WHEN PRESIDENT OBAMA ANNOUNCED A one-year delay on offshore drilling last month - in response to the still gushing BP deepwater rig in the Gulf of Mexico - reaction was swift and not unexpected.
Sen. Mark Begich was first out of the chute, saying: "I am frustrated that this decision by the Obama Administration to halt offshore development for a year will cause more delays and higher costs for domestic oil and gas production to meet the nation's energy needs. Another year of delay costs money and Alaska jobs."
Gov. Sean Parnell weighed in similarly: "I simply cannot understand how the federal government could approve plans of exploration only five months ago - approvals that were upheld by the Ninth Circuit Court of Appeals - but now refuse to take the final step . . ."
As did Congressman Don Young: "I am incredibly disappointed in this irrational and careless decision . . .This emotional decision is the worst economic decision the Administration has made and it is wrong for the country, plain and simple."
Many Alaskans were thinking the same, especially in reference to Shell Oil's impending exploration of the Beaufort and Chukchi seas this summer. Now, that's on hold for at least a year. And in a state that depends on oil tax revenues, that's just bad news.
But read again Sen. Lisa Murkowski's response to Obama's action:
"All of us are committed to protecting Alaska's waters. I'm also committed to protecting Alaska's economy," Murkowski said. "If the delay is for a season to ensure we have the highest levels of protection in place, that's one thing.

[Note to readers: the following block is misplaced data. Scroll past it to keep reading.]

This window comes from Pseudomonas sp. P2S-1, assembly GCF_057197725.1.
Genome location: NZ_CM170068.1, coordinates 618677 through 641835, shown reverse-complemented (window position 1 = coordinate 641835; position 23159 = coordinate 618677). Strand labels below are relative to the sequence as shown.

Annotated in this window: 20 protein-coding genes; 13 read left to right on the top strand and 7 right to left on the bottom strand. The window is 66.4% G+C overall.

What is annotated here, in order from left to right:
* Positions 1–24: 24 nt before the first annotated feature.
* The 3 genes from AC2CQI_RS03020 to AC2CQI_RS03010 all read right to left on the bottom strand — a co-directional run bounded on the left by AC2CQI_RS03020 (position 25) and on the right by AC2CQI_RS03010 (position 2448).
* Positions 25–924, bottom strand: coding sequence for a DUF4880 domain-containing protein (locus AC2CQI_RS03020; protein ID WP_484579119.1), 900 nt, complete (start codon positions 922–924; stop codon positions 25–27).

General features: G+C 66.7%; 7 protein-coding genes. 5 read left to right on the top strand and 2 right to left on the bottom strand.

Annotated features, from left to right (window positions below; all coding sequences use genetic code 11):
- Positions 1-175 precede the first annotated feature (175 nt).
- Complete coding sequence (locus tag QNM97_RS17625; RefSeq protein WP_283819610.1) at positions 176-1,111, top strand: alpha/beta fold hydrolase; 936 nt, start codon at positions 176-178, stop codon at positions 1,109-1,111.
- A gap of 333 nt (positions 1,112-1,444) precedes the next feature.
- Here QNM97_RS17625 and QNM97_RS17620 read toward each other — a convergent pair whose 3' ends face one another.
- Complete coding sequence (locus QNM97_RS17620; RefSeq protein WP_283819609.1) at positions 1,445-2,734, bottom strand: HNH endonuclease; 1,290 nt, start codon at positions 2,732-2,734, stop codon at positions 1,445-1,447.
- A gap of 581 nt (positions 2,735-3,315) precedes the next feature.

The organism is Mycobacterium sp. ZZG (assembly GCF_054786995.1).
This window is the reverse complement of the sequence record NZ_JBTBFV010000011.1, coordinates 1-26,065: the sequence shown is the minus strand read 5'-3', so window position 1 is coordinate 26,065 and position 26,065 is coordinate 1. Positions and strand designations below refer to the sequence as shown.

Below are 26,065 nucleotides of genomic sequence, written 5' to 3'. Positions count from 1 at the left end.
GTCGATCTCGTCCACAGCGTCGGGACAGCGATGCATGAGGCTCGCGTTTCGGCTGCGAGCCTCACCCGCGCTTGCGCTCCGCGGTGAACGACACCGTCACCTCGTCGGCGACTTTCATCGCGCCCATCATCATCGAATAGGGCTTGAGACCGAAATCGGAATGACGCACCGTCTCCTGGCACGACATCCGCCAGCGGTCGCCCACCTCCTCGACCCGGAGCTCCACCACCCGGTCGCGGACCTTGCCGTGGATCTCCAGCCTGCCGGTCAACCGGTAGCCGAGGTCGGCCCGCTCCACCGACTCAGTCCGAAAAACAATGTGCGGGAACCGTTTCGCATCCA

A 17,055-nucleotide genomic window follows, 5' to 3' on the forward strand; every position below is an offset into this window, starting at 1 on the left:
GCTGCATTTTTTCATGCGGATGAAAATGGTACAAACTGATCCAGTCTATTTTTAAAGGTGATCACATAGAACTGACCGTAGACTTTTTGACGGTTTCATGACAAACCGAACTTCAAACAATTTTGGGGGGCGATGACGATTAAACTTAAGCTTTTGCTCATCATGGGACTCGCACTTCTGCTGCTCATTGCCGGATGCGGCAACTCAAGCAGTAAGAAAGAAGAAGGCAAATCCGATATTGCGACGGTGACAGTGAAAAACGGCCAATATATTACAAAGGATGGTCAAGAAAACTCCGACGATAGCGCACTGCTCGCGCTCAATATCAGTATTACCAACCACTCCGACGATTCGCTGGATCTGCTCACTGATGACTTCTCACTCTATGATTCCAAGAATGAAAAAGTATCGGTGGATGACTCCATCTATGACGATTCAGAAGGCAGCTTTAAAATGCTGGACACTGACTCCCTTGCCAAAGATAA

"But if it means that existing permits are allowed to lapse - effectively killing Shell's participation in Alaska - that's not acceptable to me or Alaska."
Sen. Murkowski is no less disappointed with the Obama administration than other Alaskans. And yet, her response is reasonable and, let's face it, practical.
Sen. Murkowski went on to push for assurances from the administration: "The administration must commit to extending Shell's environmental permits and lease terms during this delay to provide the company some level of certainty that it will be able to resume operations next spring."
We are currently witnessing a crude oil catastrophe far surpassing that of the Exxon Valdez more than two decades ago. In terms of the ecological and economic impact, the BP oil leak stands to do far more damage to the Gulf states than was done in Prince William Sound.
Could we look in the eye of our fellow oil states, or other coastal states where drilling is pending, and suggest a year is too much to bear?
In the face of what's going on in the Gulf, we think Sen. Murkowski is taking the reasonable and responsible view.
In short: A reasonable response to a one-year moratorium is more constructive than simply saying "No."
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